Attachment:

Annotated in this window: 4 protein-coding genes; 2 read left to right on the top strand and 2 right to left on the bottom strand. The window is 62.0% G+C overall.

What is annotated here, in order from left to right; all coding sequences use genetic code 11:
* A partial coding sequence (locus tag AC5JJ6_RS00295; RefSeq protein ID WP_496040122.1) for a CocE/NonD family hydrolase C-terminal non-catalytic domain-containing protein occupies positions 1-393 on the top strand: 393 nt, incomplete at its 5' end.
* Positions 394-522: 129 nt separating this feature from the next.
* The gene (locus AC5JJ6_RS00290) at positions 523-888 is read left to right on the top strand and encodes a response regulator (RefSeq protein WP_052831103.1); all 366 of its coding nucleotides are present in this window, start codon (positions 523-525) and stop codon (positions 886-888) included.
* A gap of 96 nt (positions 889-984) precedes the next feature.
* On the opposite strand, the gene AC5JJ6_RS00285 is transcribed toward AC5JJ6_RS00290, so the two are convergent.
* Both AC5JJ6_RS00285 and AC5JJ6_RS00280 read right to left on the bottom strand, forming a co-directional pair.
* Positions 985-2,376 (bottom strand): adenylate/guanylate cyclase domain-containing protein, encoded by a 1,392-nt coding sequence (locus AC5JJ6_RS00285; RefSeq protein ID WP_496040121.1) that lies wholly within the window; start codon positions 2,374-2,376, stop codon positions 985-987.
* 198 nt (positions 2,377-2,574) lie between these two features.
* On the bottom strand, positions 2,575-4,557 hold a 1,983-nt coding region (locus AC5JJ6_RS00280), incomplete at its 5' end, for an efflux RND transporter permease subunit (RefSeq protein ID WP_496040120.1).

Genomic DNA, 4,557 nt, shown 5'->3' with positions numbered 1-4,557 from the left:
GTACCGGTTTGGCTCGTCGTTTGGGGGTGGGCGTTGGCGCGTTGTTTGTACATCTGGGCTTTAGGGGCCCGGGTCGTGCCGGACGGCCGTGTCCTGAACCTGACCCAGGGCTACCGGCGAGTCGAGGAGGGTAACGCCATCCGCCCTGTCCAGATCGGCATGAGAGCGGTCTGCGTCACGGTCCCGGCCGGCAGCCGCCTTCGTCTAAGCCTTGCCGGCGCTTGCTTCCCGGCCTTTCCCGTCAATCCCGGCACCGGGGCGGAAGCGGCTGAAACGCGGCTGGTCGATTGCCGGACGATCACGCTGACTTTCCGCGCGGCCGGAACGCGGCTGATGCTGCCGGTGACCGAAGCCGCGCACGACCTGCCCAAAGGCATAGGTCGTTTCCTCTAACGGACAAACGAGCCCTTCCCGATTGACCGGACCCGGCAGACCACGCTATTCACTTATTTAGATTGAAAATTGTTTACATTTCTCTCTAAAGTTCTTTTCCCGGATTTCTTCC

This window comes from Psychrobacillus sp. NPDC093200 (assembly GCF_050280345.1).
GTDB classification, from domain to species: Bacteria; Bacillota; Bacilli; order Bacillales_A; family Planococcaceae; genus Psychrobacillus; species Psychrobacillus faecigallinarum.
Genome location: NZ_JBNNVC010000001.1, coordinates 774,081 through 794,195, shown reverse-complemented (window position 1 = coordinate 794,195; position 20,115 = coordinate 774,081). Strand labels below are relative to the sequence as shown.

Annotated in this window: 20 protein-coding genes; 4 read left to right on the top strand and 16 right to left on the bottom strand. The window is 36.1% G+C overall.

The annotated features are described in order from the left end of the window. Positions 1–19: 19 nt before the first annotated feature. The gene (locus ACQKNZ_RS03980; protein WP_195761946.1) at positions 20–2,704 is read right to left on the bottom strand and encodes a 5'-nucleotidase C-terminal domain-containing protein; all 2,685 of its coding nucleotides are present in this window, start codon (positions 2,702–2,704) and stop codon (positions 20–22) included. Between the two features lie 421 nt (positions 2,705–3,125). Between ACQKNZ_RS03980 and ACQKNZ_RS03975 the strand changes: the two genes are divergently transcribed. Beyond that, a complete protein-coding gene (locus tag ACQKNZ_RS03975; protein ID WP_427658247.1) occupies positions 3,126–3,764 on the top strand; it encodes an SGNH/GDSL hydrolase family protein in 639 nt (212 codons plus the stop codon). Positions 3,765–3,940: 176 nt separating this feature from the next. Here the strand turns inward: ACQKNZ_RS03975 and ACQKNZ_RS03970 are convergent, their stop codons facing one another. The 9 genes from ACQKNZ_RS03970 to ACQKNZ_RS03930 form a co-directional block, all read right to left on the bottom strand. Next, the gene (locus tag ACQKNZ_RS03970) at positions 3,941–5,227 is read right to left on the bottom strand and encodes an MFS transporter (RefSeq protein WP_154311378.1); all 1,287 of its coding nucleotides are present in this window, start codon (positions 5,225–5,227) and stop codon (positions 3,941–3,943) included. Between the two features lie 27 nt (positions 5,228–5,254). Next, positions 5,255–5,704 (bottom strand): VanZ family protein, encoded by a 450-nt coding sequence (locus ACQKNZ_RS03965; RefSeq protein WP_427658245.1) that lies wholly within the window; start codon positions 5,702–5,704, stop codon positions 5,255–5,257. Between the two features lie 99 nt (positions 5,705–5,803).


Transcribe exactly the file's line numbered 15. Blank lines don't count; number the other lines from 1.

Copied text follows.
GTDB classification, from domain to species: Bacteria; Bacillota; Bacilli; order Bacillales_A; family Planococcaceae; genus Psychrobacillus; species Psychrobacillus faecigallinarum.